Mesha Maren’s Sugar Run is the kind of novel that grabs you by the neck and hauls you down into the darker depths of the South, where degradation of the environment and of the self become so fused it’s hard to tell one from the other.
The two main characters, Jodi and Miranda, are imperfect and make rather self-destructive choices, even as they’re seeking to do the right thing. Examples include hiding drugs in the shed when Jodi is just out of jail on parole, or Miranda kidnapping her children and then getting a bartending job at the only bar in town, knowing her husband is arriving soon to perform on stage. The characters in Sugar Run drink too much, take too many pills, and are generally ruining their lives in an inescapable cycle of poverty and loss.
Maren’s writing brings these characters and their world to vivid and painful life. Jodi and Miranda’s world rules its residents’ lives in a way that limits the trajectory of their emotional, economic, and social welfare. It is a society that keeps its people in poverty by removing their means of agency. It is a society that does not accept them—whether it is because they are poor, or because of their sexuality, or because they have just been released from jail. In this world, these characters, and the real-life people living in environments such as this, can be fiercely loyal to family and ideals. In Jodi’s case, she is loyal to her expired dream of saving a young boy she once knew and making a life for herself on her dead grandmother’s land—which no longer belongs to her family. Everything else is a moving target, and, as Maren’s novel reads on, perhaps even Jodi’s most concrete dreams are made of smoke.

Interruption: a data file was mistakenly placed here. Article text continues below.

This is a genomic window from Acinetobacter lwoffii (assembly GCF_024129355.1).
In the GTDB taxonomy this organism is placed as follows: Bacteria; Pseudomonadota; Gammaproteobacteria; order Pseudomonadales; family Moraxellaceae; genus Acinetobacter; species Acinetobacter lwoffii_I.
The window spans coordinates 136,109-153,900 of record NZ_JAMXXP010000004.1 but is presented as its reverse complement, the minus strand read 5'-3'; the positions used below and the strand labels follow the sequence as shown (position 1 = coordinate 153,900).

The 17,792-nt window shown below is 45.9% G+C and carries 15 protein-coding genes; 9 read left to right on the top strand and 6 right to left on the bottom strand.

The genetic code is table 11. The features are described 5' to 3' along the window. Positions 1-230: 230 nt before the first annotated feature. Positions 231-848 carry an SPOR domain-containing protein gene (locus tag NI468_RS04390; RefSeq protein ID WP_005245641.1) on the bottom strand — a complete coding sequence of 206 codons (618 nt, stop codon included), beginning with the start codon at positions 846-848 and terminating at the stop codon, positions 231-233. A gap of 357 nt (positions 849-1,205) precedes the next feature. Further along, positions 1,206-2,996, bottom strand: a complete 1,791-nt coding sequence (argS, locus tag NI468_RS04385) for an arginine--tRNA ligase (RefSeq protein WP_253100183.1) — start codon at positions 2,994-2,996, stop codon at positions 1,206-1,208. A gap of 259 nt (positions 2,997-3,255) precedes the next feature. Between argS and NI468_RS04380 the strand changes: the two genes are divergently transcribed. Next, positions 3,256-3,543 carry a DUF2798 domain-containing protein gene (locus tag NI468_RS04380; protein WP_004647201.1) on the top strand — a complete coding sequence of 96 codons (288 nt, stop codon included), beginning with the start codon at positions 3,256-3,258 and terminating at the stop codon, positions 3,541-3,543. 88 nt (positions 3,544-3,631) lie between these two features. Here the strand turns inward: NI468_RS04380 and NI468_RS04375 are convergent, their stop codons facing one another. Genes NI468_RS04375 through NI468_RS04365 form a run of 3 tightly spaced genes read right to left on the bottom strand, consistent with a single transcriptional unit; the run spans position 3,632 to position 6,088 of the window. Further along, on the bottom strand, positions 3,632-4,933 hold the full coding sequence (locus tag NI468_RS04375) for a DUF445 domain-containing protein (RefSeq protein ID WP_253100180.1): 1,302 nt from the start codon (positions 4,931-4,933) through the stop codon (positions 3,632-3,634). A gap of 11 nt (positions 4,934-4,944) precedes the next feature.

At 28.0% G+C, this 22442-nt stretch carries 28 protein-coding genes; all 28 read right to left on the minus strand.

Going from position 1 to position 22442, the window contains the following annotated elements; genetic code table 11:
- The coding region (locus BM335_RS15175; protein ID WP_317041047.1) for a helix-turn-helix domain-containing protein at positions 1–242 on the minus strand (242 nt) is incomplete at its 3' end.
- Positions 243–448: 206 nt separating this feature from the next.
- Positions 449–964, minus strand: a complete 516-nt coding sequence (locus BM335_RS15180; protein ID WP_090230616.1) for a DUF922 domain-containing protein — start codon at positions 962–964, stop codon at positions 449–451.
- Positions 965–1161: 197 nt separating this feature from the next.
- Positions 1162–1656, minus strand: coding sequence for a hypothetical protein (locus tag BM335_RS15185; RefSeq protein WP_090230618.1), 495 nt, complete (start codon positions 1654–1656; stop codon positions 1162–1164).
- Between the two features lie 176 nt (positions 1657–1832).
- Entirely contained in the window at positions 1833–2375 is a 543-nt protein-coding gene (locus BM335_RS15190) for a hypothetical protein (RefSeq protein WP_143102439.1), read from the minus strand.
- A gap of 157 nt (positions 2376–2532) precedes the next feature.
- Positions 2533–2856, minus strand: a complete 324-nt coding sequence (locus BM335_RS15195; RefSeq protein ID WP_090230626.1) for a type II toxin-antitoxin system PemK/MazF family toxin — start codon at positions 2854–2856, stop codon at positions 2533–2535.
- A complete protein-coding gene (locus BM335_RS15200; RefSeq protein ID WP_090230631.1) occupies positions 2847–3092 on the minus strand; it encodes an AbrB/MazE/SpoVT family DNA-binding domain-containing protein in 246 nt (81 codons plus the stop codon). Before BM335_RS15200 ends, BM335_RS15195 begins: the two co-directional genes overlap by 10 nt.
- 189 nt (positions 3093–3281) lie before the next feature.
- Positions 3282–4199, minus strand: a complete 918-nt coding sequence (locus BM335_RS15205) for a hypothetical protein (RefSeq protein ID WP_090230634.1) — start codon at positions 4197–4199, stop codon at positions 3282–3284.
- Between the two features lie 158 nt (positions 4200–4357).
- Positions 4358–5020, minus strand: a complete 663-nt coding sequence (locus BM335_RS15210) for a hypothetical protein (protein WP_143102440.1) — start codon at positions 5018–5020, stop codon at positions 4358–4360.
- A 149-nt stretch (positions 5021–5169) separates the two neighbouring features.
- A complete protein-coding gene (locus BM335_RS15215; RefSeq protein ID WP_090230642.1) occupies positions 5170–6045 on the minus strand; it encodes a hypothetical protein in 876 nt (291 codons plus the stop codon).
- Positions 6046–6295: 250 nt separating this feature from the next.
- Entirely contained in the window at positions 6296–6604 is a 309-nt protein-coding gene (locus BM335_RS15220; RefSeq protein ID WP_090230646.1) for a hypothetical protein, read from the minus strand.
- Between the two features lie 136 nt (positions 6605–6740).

Maren’s novel is a bleak and hard look at the lives of two young women, yet there’s hope and redemption in there, too.
One caveat. Sugar Run becomes intense, so fair warning to future readers. But while the drug use, sex, and southern drug-lord violence in the novel became a little too much for me at times, it would undeniably be a different novel if it wasn’t there. What does this say about the tone, content, and messaging of Maren’s world and our ability to understand how it functions, moves, and makes sense? What does this say about the larger picture, which is our ability to comprehend and empathize with the lives of people living in environments like Jodi and Miranda? These are important concepts to consider, and Maren’s novel gives them color and forces us to look—whether we like it, or not.